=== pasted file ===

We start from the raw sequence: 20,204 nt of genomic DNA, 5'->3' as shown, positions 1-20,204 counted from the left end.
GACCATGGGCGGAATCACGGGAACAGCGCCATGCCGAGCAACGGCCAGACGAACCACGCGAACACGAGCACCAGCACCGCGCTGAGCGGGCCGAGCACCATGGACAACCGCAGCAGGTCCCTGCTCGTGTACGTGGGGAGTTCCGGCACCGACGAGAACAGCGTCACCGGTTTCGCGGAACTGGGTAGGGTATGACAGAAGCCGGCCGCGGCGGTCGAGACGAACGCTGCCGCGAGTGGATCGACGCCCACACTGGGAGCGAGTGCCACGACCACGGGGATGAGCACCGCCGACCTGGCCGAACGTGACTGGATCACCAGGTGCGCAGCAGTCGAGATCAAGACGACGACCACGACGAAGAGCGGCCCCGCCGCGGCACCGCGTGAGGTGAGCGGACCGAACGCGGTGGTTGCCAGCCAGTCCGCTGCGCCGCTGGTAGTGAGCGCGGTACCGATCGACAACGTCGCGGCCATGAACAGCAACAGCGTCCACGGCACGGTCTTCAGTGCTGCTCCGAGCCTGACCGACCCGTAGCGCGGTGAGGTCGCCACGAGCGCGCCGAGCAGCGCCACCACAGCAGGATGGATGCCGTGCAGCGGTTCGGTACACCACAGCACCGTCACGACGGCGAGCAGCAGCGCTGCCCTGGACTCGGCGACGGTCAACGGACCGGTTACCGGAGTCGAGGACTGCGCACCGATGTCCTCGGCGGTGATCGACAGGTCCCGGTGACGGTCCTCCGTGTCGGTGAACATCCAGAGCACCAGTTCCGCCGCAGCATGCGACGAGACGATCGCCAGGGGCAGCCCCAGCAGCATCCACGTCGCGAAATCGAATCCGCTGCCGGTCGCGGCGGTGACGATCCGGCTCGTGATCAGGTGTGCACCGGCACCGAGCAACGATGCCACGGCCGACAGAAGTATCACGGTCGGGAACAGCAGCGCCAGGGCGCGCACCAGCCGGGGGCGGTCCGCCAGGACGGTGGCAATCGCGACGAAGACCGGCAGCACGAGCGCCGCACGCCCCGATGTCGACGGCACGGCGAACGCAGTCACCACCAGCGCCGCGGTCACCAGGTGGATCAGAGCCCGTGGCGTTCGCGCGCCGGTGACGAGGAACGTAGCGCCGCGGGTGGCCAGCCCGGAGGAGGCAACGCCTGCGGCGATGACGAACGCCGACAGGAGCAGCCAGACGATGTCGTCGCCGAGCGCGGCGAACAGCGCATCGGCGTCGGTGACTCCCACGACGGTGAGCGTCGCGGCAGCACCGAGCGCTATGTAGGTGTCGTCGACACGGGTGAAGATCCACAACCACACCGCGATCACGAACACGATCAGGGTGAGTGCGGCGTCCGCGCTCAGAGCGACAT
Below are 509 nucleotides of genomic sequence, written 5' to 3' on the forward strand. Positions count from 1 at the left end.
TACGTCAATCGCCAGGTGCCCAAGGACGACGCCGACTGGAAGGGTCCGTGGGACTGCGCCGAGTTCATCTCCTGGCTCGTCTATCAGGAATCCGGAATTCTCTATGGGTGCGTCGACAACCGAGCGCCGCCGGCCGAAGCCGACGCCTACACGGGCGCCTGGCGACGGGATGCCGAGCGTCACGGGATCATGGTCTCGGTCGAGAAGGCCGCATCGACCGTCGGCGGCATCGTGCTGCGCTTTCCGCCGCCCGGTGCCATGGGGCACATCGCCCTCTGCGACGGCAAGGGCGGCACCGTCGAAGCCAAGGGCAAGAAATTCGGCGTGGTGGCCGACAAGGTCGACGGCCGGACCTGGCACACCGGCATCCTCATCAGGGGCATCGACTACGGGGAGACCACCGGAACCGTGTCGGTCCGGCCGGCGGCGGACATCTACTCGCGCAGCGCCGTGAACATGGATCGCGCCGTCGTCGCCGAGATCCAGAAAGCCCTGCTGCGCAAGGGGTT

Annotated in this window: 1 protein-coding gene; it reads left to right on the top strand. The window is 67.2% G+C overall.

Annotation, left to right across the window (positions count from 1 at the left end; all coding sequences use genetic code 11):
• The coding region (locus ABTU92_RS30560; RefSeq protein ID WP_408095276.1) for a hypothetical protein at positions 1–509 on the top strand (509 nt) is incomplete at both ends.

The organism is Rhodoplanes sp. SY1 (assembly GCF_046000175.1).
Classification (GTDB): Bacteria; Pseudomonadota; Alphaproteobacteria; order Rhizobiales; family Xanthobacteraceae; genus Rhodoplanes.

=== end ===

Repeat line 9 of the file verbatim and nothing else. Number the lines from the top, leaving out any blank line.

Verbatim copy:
Classification (GTDB): Bacteria; Pseudomonadota; Alphaproteobacteria; order Rhizobiales; family Xanthobacteraceae; genus Rhodoplanes.